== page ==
Hezbollah MP: Saudi Arabia seeking revenge on Lebanon for Yemen war loss

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Press TV: Amid a diplomatic dispute with Saudi Arabia and its regional allies, a Lebanese lawmaker says the country that failed in its war on Yemen is now planning to take revenge against Lebanon over its support for the oppressed Yemeni people during the devastating military aggression.

Mohammad Raad, the head of Loyalty to the Resistance Bloc — the political wing of the Hezbollah resistance movement — in the Lebanese parliament, made the remarks on Saturday, as tensions have been running high between Beirut and Persian Gulf states over the Saudi-led military campaign on Yemen.

“Today, we are facing a crisis created by one of the regional countries that launched a cruel war against another Arab country and lost it,” Lebanon’s al-Ahed news website quoted him as saying, apparently referring to Saudi Arabia.

“The country that lost the war now intends to avenge its defeat against Lebanon since Lebanon stood by the oppressed nation that has been under invasion for eight years and whose country has been destroyed amid attempts by some parties to make it surrender.”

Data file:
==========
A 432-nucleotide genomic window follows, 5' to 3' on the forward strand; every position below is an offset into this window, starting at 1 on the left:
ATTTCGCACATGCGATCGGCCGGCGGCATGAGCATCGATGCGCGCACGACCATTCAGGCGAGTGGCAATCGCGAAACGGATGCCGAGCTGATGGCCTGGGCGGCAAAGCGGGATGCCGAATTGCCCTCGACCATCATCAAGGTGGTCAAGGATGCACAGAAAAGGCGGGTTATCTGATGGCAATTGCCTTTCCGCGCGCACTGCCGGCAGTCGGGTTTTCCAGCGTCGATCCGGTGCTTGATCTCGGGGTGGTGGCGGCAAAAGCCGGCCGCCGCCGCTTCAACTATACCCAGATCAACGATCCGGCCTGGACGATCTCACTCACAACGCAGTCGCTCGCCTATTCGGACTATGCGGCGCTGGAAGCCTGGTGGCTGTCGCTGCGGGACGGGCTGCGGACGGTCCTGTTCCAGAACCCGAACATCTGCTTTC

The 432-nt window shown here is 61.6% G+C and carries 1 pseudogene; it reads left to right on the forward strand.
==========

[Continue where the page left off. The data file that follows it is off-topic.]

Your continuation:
On a TV program filmed in August and aired this week, Lebanon’s Information Minister George Kordahi, who was not appointed to the post back then, said the war in Yemen was an aggression by Saudi Arabia and the United Arab Emirates. He called the war “absurd,” saying it must stop because he is opposed to wars between Arabs.

He called the war on the impoverished Arabian Peninsula country “futile” and said it was “time for it to end.”

Kordahi also said the Yemeni army forces and their allied fighters from Popular Committees were “defending themselves… against an external aggression,” and that “homes, villages, funerals and weddings were being bombed” by the Saudi-led coalition.

Angered by the criticism, Saudi Arabia on Saturday afternoon ordered Lebanon’s ambassador to leave the kingdom within 48 hours and banned all imports from the fellow Arab country.

In solidarity with Riyadh, Kuwait and Bahrain followed suit, ordering the Lebanese charge d’affaires to leave within two days and recalling their own envoys from Beirut. The United Arab Emirates also said Saturday it was withdrawing its diplomats from Lebanon.

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